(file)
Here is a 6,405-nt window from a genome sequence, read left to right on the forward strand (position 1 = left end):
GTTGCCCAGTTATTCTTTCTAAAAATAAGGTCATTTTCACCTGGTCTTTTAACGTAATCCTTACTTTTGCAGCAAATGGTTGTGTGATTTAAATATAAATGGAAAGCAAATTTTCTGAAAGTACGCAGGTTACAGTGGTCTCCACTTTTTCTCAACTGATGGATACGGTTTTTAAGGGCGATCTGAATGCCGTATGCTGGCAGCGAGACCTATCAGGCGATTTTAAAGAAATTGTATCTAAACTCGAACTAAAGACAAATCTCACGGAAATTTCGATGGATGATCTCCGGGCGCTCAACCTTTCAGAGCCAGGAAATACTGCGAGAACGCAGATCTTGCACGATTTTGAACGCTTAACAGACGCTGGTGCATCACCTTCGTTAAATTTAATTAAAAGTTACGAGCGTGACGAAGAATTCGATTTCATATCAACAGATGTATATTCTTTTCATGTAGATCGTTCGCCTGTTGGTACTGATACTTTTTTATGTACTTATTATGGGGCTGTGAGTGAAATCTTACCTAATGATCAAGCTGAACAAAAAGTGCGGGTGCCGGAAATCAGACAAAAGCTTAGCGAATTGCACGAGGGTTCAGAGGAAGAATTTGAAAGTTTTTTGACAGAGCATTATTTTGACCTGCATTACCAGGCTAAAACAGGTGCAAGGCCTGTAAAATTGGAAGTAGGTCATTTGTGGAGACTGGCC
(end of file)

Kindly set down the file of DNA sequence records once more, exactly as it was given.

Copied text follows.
Here is a 6,405-nt window from a genome sequence, read left to right on the forward strand (position 1 = left end):
GTTGCCCAGTTATTCTTTCTAAAAATAAGGTCATTTTCACCTGGTCTTTTAACGTAATCCTTACTTTTGCAGCAAATGGTTGTGTGATTTAAATATAAATGGAAAGCAAATTTTCTGAAAGTACGCAGGTTACAGTGGTCTCCACTTTTTCTCAACTGATGGATACGGTTTTTAAGGGCGATCTGAATGCCGTATGCTGGCAGCGAGACCTATCAGGCGATTTTAAAGAAATTGTATCTAAACTCGAACTAAAGACAAATCTCACGGAAATTTCGATGGATGATCTCCGGGCGCTCAACCTTTCAGAGCCAGGAAATACTGCGAGAACGCAGATCTTGCACGATTTTGAACGCTTAACAGACGCTGGTGCATCACCTTCGTTAAATTTAATTAAAAGTTACGAGCGTGACGAAGAATTCGATTTCATATCAACAGATGTATATTCTTTTCATGTAGATCGTTCGCCTGTTGGTACTGATACTTTTTTATGTACTTATTATGGGGCTGTGAGTGAAATCTTACCTAATGATCAAGCTGAACAAAAAGTGCGGGTGCCGGAAATCAGACAAAAGCTTAGCGAATTGCACGAGGGTTCAGAGGAAGAATTTGAAAGTTTTTTGACAGAGCATTATTTTGACCTGCATTACCAGGCTAAAACAGGTGCAAGGCCTGTAAAATTGGAAGTAGGTCATTTGTGGAGACTGGCC